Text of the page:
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Daikouzen-ji Temple

Found on the border of Fukuoka and Saga Prefecture, Daikouzen-ji is an ancient Buddhist temple that comes alive in autumn.

By Elizabeth Sok

Sitting on the border of Fukuoka and Saga Prefectures, Daikouzen-ji Temple has a history reaching back over 1300 years. Take a trip to this temple to immerse yourself in a key Buddhist site and the natural bounty it has to offer.

History of Daikouzen-ji Temple


Photo by: PIXTA/ むら智 A temple with a history tracing back to over 1,300 years.

Although Daikozen-ji Temple as we know it today was built in 847, its roots stretch back more than a century earlier when it was founded by a Buddhist monk named Gyoki. The temple and the surrounding complex stood until the 830s when many of the structures were destroyed by a fire. In 847, famed Buddhist monk Ennin rebuilt the temple and renamed it Daikouzenji in honor of the Chinese temple where he had recently been studying. Over subsequent centuries, the temple was caught in a cycle of destruction and rebirth as a result of warfare until its last restoration in the 17th century. Since then, the temple has remained largely intact.

The Highlights

Under the thatched roof of the central hall, you’ll find an 11-faced statue of Avalokitasvara, a Buddhist goddess of mercy, believed to have been carved by the temple’s original founder. As a hidden Buddha, this statue can only be seen once every 12 years with the next viewing taking place in 2026. Protecting Avalokitasvara are Tomenten and Hiromokuten, two 900-year-old statues standing about 150 cm tall. While their dyes have worn over the centuries, their appearances still radiate power and authority.

Seasonal Delights


Photo by: PIXTA/ うっちー Seasonal blooms await.

One of the main draws to Daikouzen-ji is Chigirien, a botanical garden nestled within a forest and mountainside that measures roughly 75,000 square meters. Each season of this garden treats visitors to a different array of stunning plants and flowers. From the middle of April to the beginning of May, the temple truly earns its nickname, the Azalea Temple, as over 50,000 azaleas come into bloom.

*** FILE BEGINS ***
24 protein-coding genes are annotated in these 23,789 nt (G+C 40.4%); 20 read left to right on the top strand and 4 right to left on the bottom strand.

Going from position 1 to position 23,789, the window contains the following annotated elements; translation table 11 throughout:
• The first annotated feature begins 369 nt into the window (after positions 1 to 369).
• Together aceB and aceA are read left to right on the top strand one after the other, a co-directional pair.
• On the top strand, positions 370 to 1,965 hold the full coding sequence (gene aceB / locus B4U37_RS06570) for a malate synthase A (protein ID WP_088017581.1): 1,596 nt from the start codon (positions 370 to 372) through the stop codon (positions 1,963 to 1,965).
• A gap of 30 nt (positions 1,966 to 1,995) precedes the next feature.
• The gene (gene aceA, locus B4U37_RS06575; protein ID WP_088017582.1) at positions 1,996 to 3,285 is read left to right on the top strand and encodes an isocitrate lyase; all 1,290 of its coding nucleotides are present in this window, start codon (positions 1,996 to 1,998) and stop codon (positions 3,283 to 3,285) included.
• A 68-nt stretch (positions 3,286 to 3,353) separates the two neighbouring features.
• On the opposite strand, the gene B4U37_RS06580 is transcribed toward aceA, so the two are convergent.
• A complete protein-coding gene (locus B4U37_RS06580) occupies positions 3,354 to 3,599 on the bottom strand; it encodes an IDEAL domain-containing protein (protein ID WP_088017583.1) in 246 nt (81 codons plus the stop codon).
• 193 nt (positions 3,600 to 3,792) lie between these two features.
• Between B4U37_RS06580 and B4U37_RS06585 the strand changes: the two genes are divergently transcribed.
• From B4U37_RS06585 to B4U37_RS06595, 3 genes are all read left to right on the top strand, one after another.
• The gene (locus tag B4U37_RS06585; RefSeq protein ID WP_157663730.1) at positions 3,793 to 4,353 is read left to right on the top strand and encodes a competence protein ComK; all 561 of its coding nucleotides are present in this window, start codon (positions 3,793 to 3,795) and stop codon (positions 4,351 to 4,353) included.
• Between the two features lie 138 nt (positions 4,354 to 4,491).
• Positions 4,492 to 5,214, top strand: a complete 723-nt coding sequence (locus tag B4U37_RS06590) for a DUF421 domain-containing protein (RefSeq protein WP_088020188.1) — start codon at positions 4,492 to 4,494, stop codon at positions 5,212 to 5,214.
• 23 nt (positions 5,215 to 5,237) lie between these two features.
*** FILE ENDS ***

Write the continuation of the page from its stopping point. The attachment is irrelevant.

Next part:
This sea of pinks, reds and whites complements the fresh green foliage emerging from the chilly winter months. Stop by in late May and enjoy the hydrangeas that take over the garden and make some time for the cedars, maples and cypress trees that cover the garden in a colorful canopy during the autumn months. While snow doesn’t stay on the ground long in Kyushu cities, it certainly stays here as the temple complex and garden are sprinkled white in winter.

Things To Know


Hours: Open every day from 8:30 a.m. – 6 p.m.

Admission: During peak seasons, adult tickets are ¥600 and junior high and elementary school students are ¥300. In the off-season, adult tickets are ¥300 and junior high and elementary school students are ¥100

How To Get There


By train

Take a rapid train from JR Hakata station to JR Kiyama station on the Kagoshima Main Line for 23 minutes. From the station, you can take a taxi for seven minutes to the temple.

By bus

During the azalea and autumn leaves viewing seasons, a shuttle bus service runs from JR Kiyama station.

By car

Daikouzenji is about 15 minutes from the Chikushino and Tosu ICs on the Kyushu Expressway.  

Where To Stay

Plaza Hotel Tosu
  • 615-7 Hondosumachi, Tosu-shi, Saga, 841-0026 Japan
  • ¥6,000 - ¥12,000
  • 4.2/5 (2,188 reviews)
  • 6.4 km
Green Rich Hotel Tosu Ekimae
  • 726 Kyomachi, Tosu-shi, Saga, 841-0034 Japan
  • ¥6,710 - ¥31,240
  • 3.79/5 (935 reviews)
  • 6.6 km
Sun Hotel Tosu
  • 781-1 Kyomachi, Tosu-shi, Saga, 841-0034 Japan
  • ¥5,500 - ¥28,000
  • 4.23/5 (2,284 reviews)
  • 6.6 km
Hotel Bientos
  • 789-1 Sakai Nishimachi, Tosu-shi, Saga, 841-0042 Japan
  • ¥5,400 - ¥80,000
  • 4.02/5 (948 reviews)
  • 7.3 km
AO Dazaifu
  • 2-4-6 Futsukaichikita, Chikushino-shi, Fukuoka, 818-0056 Japan
  • ¥12,000 - ¥40,000
  • 4.67/5 (12 reviews)
  • 8.4 km

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